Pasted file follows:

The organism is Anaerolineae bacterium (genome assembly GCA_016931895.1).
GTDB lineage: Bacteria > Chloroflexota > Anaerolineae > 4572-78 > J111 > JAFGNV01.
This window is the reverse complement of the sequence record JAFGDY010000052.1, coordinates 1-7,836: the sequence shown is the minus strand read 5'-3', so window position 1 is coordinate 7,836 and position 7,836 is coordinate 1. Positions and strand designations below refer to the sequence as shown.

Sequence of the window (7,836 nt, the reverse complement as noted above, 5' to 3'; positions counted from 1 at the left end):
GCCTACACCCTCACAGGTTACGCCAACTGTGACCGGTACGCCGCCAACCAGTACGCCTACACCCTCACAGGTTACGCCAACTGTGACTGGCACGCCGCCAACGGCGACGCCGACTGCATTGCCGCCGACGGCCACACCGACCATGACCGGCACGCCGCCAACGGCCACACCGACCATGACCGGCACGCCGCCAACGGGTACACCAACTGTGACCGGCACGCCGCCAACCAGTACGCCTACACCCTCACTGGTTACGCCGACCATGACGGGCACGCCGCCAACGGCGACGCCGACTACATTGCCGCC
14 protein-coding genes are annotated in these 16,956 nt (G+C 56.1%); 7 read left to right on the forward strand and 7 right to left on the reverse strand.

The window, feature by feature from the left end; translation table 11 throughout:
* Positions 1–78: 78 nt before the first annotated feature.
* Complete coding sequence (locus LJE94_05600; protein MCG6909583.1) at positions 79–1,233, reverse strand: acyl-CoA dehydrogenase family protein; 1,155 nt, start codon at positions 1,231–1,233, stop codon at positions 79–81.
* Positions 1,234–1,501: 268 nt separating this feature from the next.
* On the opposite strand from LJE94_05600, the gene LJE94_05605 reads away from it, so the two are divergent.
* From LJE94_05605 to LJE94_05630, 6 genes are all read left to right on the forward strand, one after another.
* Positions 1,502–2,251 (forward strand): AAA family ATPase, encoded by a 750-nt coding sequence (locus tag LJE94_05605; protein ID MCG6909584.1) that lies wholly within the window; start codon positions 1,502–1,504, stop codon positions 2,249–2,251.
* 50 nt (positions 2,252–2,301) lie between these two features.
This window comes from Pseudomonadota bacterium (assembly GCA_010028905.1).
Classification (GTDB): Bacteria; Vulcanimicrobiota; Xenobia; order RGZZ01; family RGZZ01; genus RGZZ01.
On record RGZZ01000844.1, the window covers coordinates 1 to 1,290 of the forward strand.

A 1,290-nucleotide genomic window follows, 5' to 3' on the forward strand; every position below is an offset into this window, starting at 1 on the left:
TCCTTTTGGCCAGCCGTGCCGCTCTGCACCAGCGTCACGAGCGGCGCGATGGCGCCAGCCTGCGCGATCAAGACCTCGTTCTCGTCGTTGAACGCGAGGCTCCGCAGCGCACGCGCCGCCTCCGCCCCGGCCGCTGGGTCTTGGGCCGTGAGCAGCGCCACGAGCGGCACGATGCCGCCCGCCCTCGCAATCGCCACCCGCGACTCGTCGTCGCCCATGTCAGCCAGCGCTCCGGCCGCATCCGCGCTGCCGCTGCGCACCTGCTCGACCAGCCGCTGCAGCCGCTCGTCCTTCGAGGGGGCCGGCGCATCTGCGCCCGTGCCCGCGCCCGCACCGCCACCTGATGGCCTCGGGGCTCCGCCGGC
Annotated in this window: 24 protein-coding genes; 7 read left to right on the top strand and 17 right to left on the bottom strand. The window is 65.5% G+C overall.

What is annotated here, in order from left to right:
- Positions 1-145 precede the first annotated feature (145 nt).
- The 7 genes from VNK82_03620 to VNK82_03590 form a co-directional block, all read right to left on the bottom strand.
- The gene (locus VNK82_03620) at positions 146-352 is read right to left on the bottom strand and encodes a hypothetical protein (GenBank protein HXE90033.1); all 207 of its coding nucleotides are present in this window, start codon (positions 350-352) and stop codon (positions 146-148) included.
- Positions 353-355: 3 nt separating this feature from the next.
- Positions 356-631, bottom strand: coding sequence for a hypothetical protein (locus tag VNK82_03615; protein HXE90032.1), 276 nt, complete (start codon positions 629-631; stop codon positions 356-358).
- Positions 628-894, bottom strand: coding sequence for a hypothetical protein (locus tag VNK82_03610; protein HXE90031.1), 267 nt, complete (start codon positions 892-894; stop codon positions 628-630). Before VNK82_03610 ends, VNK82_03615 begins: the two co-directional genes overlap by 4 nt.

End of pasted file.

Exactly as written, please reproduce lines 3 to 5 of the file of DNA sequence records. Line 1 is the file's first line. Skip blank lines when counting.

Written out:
This window is the reverse complement of the sequence record JAFGDY010000052.1, coordinates 1-7,836: the sequence shown is the minus strand read 5'-3', so window position 1 is coordinate 7,836 and position 7,836 is coordinate 1. Positions and strand designations below refer to the sequence as shown.

Sequence of the window (7,836 nt, the reverse complement as noted above, 5' to 3'; positions counted from 1 at the left end):
GCCTACACCCTCACAGGTTACGCCAACTGTGACCGGTACGCCGCCAACCAGTACGCCTACACCCTCACAGGTTACGCCAACTGTGACTGGCACGCCGCCAACGGCGACGCCGACTGCATTGCCGCCGACGGCCACACCGACCATGACCGGCACGCCGCCAACGGCCACACCGACCATGACCGGCACGCCGCCAACGGGTACACCAACTGTGACCGGCACGCCGCCAACCAGTACGCCTACACCCTCACTGGTTACGCCGACCATGACGGGCACGCCGCCAACGGCGACGCCGACTACATTGCCGCC